Interviews / Los Angeles Master Chorale / Music News & Info: Classical

Morten Lauridsen shares a truly amazing story about visiting Paul Salamunovich in the hospital

Morten Lauridsen, Composer in Residence, and Paul SalamunovichIf there is any doubt about the power of music, this story from composer Morten Lauridsen about conductor Paul Salamunovich, his dear friend and collaborator who just passed away, should erase all of it:

When I spoke to Dr. Lauridsen a few weeks ago, one of the things we discussed was that he had recently visited Mr. Salamunovich in the hospital, and he confirmed the story again with me today.  The Music Director Emeritus of the Los Angeles Master Chorale had been in the hospital for quite some time, and was unresponsive and comatose for weeks.

“I approached his bed,” Dr. Lauridsen remembers, “and whispered in his ear, ‘Paul, your composer is here. Please wake up so you can conduct the O Magnum Mysterium and Lux Aeterna again.’ ”

“When I said those words, and each time I mentioned the names of those pieces that I had written for him that he premiered and recorded with the LA Master Chorale, his right arm went up (still attached to tubes) and his hand began waving in the air, as if he were conducting these pieces. The very mention of those works caused him to physically respond even while in a deep coma.”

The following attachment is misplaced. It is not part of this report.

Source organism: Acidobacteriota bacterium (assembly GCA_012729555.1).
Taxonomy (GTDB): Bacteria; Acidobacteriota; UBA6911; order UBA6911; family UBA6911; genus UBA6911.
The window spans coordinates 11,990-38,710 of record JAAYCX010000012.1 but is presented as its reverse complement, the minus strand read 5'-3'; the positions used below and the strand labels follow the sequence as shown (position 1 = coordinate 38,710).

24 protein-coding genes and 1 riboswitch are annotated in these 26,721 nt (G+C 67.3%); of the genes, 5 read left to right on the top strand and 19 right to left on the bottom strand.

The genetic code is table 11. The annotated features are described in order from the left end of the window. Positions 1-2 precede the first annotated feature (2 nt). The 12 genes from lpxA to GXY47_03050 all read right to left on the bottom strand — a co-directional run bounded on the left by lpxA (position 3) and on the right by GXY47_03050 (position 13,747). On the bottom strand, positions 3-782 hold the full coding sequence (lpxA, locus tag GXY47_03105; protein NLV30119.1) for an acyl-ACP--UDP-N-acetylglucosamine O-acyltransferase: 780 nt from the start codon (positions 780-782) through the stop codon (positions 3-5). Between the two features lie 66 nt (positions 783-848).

“It was a profound and magical moment that I, his wife Dottie and the attending nurse will never forget.”

The composer shared this parting thought about his friend:  “I’m sure that at this moment he is conducting a choir of angels, instructing them on the very best way to approach and sing a high note.”

—————

Here are the Latin words (and the English translation) that inspired Dr. Lauridsen to write the music to Lux Aeterna.  The piece was originally meant to honor the composer’s dying mother, but I’m confident that today, many people in the world — including the composer — are thinking about these prayers and the person who premiered the radiant composition with the Los Angeles Master Chorale nearly twenty years ago:

I. Introitus

 Requiem Aeternam dona eis, domine:
et lux perpetua luceat eis.
Te decet hymnus Deus in Zion
et tibi redetur votum